Will the Cowboys lead the NFL in takeaways?
New-look defense off to fast start
At the end of the first week of the season, the Cowboys rank first in turnover ratio. During the past 10 seasons, the Cowboys' highest finish in turnover ratio was eighth in 2007.
In some of those seasons, the Cowboys finished 27th, 30th, 28th and 22nd in turnover ratio.
Correspondingly, the Cowboys had defensive coordinators Mike Zimmer, Bill Parcells, Wade Phillips and Rob Ryan in the past decade. Parcells is a Hall of Famer. Phillips and Zimmer are among the best in their profession. Ryan is considered a bright, young mind whose dad is Buddy Ryan, the father of the 46 Defense with the Chicago Bears.
Not all great coordinators emphasize turnovers, but for those who do, it's more than mental preparation. The physical technique is easy to teach, but there's no way to predict whether players will successfully combine the skill and the defensive mindset to regularly take balls away from the offense.
The Cowboys now have Monte Kiffin, another great defensive mind, who is changing the culture around Valley Ranch.
Kiffin wants his defensive players to eat turnovers. In each of the defensive position group offices, there's a football attached to the wall in the doorway. Each player must touch the ball when he enters.
Can the Cowboys keep up this pace when it comes to turnovers?
They beat up Giants running back David Wilson pretty good -- forcing two fumbles -- but he's had issues with that in the past.
Eli Manning threw two picks on Sunday night, which isn't unheard of. The man had 20- and 25-interception seasons on his résumé.
While we're not downplaying what the Cowboys did against the Giants, it's almost unfair to say the Cowboys can continue at this rapid-fire pace. When the meat of the schedule heats up, quarterbacks Peyton Manning, Drew Brees, Robert Griffin III and Michael Vick will be hard to stop.
Can the Cowboys get turnovers against these quarterbacks?
When the Cowboys face the Giants again, will Manning be turnover prone?
Those are questions that are hard to answer; not even Kiffin can speculate on that. While he was happy with the six turnovers, his defense gave up nearly 500 passing yards to Eli Manning. The Cowboys haven't really been tested in the run defense game, yet, and last season this group had its problems.
But Kiffin's defense is supposed to solve this problem -- and the lack of turnover issue, as well.
So far, the Cowboys are off to a strong start.
To keep that pace is almost unfair to ask.
Marinelli's magic extends only so far
It's easy to make wild assumptions after the first week of the NFL season.
The Cowboys will not lead the NFL in takeaways this season. Rod Marinelli's magic extends only so far. The Chicago Bears led the NFL in takeaways last season with Marinelli running the defense. Now the defensive line coach in Dallas -- with heavy emphasis on what the Cowboys do on defense -- the Cowboys will be more than pleased if Marinelli can just keep a consistent pass rush.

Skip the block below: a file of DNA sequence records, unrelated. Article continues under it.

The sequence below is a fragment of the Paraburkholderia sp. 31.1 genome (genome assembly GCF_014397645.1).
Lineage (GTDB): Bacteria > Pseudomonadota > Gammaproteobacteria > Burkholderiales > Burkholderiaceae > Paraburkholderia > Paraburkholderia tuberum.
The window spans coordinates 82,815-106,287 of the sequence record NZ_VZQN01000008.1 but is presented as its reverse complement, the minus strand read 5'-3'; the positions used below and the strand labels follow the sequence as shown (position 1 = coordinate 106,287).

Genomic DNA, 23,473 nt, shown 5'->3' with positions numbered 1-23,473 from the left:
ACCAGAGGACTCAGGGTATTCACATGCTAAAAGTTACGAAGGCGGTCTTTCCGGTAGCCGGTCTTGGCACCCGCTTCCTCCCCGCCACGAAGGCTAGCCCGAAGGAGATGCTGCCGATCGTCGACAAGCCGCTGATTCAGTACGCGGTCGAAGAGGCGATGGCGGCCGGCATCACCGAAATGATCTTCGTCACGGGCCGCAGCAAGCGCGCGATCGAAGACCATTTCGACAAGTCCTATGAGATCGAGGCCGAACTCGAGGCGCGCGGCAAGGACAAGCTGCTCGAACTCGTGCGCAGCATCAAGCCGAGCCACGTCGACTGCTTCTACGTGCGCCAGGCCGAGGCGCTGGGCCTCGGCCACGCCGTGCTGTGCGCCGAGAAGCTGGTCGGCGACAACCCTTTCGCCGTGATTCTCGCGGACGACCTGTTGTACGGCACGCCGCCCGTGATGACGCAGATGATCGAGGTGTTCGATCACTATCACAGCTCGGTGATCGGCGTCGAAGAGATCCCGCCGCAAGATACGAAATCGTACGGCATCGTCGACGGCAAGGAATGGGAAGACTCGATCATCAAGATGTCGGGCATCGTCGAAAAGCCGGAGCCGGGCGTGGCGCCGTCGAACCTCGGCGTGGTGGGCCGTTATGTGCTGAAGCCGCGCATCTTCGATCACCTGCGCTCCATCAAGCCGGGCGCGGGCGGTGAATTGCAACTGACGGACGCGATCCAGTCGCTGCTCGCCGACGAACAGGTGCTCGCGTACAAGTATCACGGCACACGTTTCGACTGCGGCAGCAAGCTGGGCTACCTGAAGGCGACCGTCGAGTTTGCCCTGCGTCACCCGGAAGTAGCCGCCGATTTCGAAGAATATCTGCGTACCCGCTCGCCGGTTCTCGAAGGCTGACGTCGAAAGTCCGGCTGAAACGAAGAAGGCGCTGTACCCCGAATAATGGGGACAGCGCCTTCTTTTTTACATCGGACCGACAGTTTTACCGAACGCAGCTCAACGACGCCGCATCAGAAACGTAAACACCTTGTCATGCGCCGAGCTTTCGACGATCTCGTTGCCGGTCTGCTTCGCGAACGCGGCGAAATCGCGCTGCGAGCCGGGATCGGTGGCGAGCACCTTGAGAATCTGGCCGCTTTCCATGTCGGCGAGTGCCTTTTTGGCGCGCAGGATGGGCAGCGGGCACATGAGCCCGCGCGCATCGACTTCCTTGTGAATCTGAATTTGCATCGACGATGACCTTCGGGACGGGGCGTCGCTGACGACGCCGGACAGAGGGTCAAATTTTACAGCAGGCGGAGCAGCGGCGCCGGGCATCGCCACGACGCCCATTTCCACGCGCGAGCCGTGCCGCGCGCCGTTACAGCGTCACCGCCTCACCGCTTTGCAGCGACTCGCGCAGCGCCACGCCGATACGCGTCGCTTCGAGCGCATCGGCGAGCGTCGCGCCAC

For the 24th time in franchise history, the Cowboys forced six takeaways in a game. The last time they did it was Dec. 14, 2003, at Washington.
Why so skeptical?
The Cowboys emphasized turnovers under coordinators Rob Ryan, Wade Phillips, Paul Pasqualoni, Brian Stewart and Mike Zimmer with the core of these defensive players. They worked drills every day. They talked about it in meetings. Ryan even went so far as to change the name to takeovers, thinking that might help.
To me, a player's ability to create turnovers is not learned. It's something he has. Sean Lee has shown the ability to create turnovers since he got here. He has a knack for getting the ball out, for being in the right spots. Orlando Scandrick doesn't. He will be close a lot, but he has three interceptions in 73 career games. Morris Claiborne has yet to show he can make consistent plays on the ball, but Brandon Carr can. Will Allen had his first interception since 2005 in the win over the Giants. Would you bank on him getting four or five more this season? Barry Church has shown the ability to be around the ball, but he's still figuring things out.
And there's another reason why the Cowboys won't lead the league in takeaways this season. They are playing against quarterbacks who generally protect the ball quite well. This week's opposing quarterback, Kansas City's Alex Smith, is as chintzy as they come with giving the ball away. Sam Bradford doesn't give it away much. Neither do Peyton Manning or Aaron Rodgers. Robert Griffin III didn't turn it over much as a rookie.
The Cowboys will get their chances against guys such as Matthew Stafford, Philip Rivers, Jay Cutler and whoever is playing quarterback in Oakland by Thanksgiving, but I'll go back to the aforementioned premise that they don't have enough players with the demonstrated ability to take the ball away.
So, no, they won't lead the league in takeaways. Finishing in the top 10 would be a more realistic goal.
103.3 FM ESPN PODCASTS
Fitzsimmons and Durrett discuss the Cowboys' season opener that included injury scares from Tony Romo, Dez Bryant and Morris Claiborne.
Darren Woodson joins Fitzsimmons and Durrett to preview the Cowboys' season opener against the Giants and give insight on what it takes to build a winning culture.
Ed Werder joins Fitzsimmons and Durrett for his weekly visit to discuss the drama between Jerry Jones and Jay Ratliff, the Cowboys' offensive line and more.